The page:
Densho Digital Archive
Densho Visual History Collection
Title: Akiko Kurose Interview I
Narrator: Akiko Kurose
Interviewer: Matt Emery
Location: Seattle, Washington
Date: July 17, 1997
Densho ID: denshovh-kakiko-01-0015

<Begin Segment 15>

ME: I'm wondering, Aki, for evacuation you could only take what you could carry. What, what did you take?

AK: I'll show you and I have kept this for a long time, because I have treasured this. This is the suitcase that my mother went and bought at Crest Ten Cent Store. She, and perhaps it's because she's so little and she couldn't carry so much, she got this suitcase because she was, you know, purchasing things for all four children and themselves. And so we were able to take whatever we could carry in our two hands. And so this was one of the suitcases I had and another little bag. And these are my whole worldly possessions that went with me.

ME: How old were you at that time?

AK: Yeah, and so I naturally took some underclothes and my pajamas and whatever and some books. And then I took my clarinet and... but it wasn't very much. And so we missed a lot of things. And in camp, it was very interesting, that Sears Roebuck and Montgomery Ward's said, "We will not discriminate against you people." They sent all kinds of catalogs. They didn't lower the prices and they made a killing. [Laughs] But people were ordering things from the catalogs, because, you know, and whatever limited money we had we spent it on purchasing things to make the camp life a little more comfortable. And one of the most popular things that people purchased, and the stores kept running out of, was chamber pots. And you may not know what a chamber pot is, I did not know until then, and they're little pots, and they're called chamber pots with a lid on it and that's what you used to defecate and to urinate in. Because our toilets and bathrooms were way far away and in the middle of the night, people didn't want to go in the freezing cold to go to the bathrooms. And so they'd use those. [Laughs]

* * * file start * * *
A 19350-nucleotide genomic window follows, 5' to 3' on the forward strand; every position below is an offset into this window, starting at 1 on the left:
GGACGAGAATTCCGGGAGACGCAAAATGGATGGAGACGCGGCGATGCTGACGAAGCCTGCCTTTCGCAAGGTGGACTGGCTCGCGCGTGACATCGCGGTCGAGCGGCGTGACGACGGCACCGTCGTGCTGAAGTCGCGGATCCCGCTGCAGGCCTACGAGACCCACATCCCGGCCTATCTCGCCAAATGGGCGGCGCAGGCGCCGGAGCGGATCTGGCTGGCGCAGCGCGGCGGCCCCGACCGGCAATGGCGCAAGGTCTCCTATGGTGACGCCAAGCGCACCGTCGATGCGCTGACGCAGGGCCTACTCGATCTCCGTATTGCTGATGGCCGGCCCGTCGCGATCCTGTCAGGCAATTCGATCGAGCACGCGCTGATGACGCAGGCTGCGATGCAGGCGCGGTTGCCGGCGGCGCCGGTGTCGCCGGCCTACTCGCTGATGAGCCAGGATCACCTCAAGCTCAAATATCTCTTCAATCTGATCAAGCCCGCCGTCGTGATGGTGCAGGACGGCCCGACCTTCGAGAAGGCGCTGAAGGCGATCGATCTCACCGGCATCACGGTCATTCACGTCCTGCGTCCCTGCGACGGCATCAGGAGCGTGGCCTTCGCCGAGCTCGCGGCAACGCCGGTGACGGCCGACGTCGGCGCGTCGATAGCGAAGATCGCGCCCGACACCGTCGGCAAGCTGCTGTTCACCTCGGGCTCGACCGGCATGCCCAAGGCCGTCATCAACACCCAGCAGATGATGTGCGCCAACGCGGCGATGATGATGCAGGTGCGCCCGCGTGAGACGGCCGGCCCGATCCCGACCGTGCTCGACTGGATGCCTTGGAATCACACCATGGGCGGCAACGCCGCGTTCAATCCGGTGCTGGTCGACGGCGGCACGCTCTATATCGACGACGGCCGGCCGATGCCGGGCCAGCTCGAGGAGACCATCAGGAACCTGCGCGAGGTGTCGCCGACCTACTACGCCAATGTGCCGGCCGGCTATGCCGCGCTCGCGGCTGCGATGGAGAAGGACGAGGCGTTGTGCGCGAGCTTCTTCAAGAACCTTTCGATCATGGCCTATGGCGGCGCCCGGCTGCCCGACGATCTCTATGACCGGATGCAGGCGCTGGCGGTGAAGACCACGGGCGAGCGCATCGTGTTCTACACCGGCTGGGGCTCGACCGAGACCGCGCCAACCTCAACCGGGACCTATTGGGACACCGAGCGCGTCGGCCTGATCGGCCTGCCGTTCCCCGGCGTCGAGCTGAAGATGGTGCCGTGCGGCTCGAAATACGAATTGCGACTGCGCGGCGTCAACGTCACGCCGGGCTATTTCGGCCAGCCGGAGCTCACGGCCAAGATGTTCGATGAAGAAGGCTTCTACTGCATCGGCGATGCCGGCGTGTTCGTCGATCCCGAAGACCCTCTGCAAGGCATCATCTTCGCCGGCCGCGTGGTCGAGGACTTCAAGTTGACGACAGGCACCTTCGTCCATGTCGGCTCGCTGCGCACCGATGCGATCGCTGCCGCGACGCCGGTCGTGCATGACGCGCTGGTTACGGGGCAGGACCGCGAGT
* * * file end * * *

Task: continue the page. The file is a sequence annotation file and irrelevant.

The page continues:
ME: The chamber pot.

AK: Yes. [Laughs]

ME: Straight from the Sears catalog?

AK: Yes. [Laughs] As you know, all modesty is gone because there is this little closet, you're hiding behind a curtain, using this... and hoping nobody could hear all this tinkle, tinkle and whatever. [Laughs] And so it was a new way of life.

ME: You mentioned your clarinet, what -- when, when you're trying to figure out what you're going to take, what were you thinking? "This is my prize possession, I can't live without..." what? What else did you have to bring?

AK: Well, I thought it would be fun to at least make music. You know, a group of us that were in the band and orchestra together would just get together and play. And I carried that clarinet wherever I went. And now I gave it to my grandson, and he's... the same old clarinet, he's using it. It had to be reconditioned somewhat, but... uh-huh.

ME: What books did you bring with you?

AK: And, The Secret Garden was my favorite book, so I had The Secret Garden. And I had those Nancy Drew mysteries. That was very popular, so that's what I took. And we would share it on the train with other kids. Many of us took Nancy Drew and Andrew Hardy mysteries. That was the popular thing, but I always liked The Secret Garden, that's always been my favorite, so I took it. As I read it now, I realize there's a lot of racism in there, but it's a beautiful story anyway.

<End Segment 15> - Copyright © 1997 Densho. All Rights Reserved.